As it had been at the comics retailer meeting, ComicsPRO, a few weeks earlier, the digital evolution was a hot topic of discussion at the Diamond Retailer Summit held April 14–16 in Chicago in conjunction with the C2E2 comics convention, but the doom and gloom obstructionism of many past meetings has largely given way to acceptance. Retailer after retailer approached by PW reiterated variations on the refrain, “It's already here.” “Digital is here to stay—why face the future with fear?” said Mike Malve of the Atomic Comics chain in Phoenix, Ariz.
About 400 retailers attended the summit, held by distribution giant Diamond Comics Distributors, to hear publishers talk about their latest plans and to hobnob in general on industry issues. With comics publishing focused on periodicals, trade books, and well-designed deluxe print collectibles, digital distribution has not been a priority for most publishers, but the iPad has hastened the addition of a digital strategy to many business plans. At the conference, the discussion turned to concrete ways to work with digital sales and promotion, and there are signs that digital comics are increasing the audience for comics, not cannibalizing the print world.
IDW president Ted Adams led off the day of meetings with a keynote speech in which he discussed his company's comprehensive digital strategy. The poster child for digital distribution thus far is IDW's Star Trek: Countdown four-issue miniseries, which tied in with last year's Star Trek movie and was released simultaneously for iPhone and in print form in comics shops. According to Adams, while the digital version (99¢ an issue) sold more units than the print version, the print comic was still IDW's bestselling periodical of the year, and, unlike most miniseries, “Sales for issue four were as strong as issue three, something you never see.” While IDW has launched its own stores for iPhone and iPad and works closely with digital distributor iVerse, digital sales are still a small part of its business, only about 1% of revenue, according to Adams.
Elsewhere, retailers were cautiously optimistic about finding ways to work with digital distribution to increase sales and market comics to a new audience. “We're a destination store, and we use the Internet to get new people into the store,” said Tate Ottati of Tate's Comics in Lauderhill, Fla. “We already use Facebook heavily to promote our events,” and the Facebook page has almost 3,000 fans.
Katie Merritt of Green Brain Comics in Dearborn, Mich., echoed the general sentiments: “Our store is located under a music store, and we've already seen what can go wrong. Fighting digital delivery didn't do the music industry any good.” Merritt observed, as many have, that books retain interest as physical objects where music doesn't, but also pointed to the resurgence of vinyl album sales as collectibles to show that physical objects still have appeal. Green Brain is looking at ways to stay engaged with customers by adding such things as an art gallery. The store is also helping organize a series of Kids Reading Comics Days around the region.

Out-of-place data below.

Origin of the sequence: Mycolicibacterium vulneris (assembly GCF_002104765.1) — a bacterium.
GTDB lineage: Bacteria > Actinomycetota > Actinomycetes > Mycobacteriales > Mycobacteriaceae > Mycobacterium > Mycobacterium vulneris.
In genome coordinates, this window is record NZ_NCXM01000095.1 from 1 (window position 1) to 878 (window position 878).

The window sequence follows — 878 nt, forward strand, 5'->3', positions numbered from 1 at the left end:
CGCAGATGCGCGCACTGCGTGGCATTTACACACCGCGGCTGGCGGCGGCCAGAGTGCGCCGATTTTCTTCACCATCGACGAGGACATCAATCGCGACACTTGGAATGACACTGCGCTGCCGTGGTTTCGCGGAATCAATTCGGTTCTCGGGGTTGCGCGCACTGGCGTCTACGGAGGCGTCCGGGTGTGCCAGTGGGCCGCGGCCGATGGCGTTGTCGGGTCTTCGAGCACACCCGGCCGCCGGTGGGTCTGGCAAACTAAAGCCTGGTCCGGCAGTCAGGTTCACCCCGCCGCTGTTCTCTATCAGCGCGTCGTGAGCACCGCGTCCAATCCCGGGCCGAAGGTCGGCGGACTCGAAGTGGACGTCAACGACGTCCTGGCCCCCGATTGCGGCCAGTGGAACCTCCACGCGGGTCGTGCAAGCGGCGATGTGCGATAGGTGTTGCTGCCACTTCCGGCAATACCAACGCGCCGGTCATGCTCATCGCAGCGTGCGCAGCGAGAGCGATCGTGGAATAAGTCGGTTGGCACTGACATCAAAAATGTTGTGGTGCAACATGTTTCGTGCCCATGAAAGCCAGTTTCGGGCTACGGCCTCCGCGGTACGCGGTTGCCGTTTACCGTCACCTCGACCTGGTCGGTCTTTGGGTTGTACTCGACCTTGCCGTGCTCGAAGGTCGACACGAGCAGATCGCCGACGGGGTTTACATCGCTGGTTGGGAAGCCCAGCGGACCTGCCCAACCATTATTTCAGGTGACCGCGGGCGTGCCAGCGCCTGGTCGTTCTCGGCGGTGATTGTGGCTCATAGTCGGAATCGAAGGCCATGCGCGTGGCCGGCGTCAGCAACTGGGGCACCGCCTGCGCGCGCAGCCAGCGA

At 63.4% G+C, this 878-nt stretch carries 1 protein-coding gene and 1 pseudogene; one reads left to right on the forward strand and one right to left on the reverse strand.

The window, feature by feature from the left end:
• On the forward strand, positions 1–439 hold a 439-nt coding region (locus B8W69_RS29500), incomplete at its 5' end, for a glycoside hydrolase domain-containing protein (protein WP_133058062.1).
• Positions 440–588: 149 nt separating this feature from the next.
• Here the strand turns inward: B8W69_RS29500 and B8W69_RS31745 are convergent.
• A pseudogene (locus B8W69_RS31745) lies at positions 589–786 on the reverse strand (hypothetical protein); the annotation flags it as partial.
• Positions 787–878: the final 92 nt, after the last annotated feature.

However, a few retailers were still hesitant about how their business could adapt in a new landscape. “We're in the business of selling paper products as beautiful art objects,” said Eric Kirsammer of Chicago Comics and Quimby's Bookstore, both pillars of the art comics and indie book scene in Chicago. However, Kirsammer acknowledged that the Internet remains an important way to raise awareness about print comics.
Some digital distributors are working with retailers to find new ways to do just that. ComiXology is a developer, of iPhone/iPad comics apps, that gained fame when the Marvel Comics app it developed was featured for the iPad's debut. ComiXology's David Steinberger has been in the digital comics space for several years, but has been careful to include retailers in his business plan, with a series of digital-ordering services for them including pull lists—a service in real comics shops that automatically reserves new comics for participating customers; he sees many signs that digital sampling leads to physical sales.
Steinberger told PW that stores that use the digital-ordering service—retailers pay $39.99 to be included in the system—have seen a 20% increase in retailer revenue from customers connecting through the site. “And we surveyed our digital customers and found that a significant portion of them were new buyers,” he said, pointing out one sign of many that left retailers feeling hopeful that brick and mortar stores can survive the digital revolution.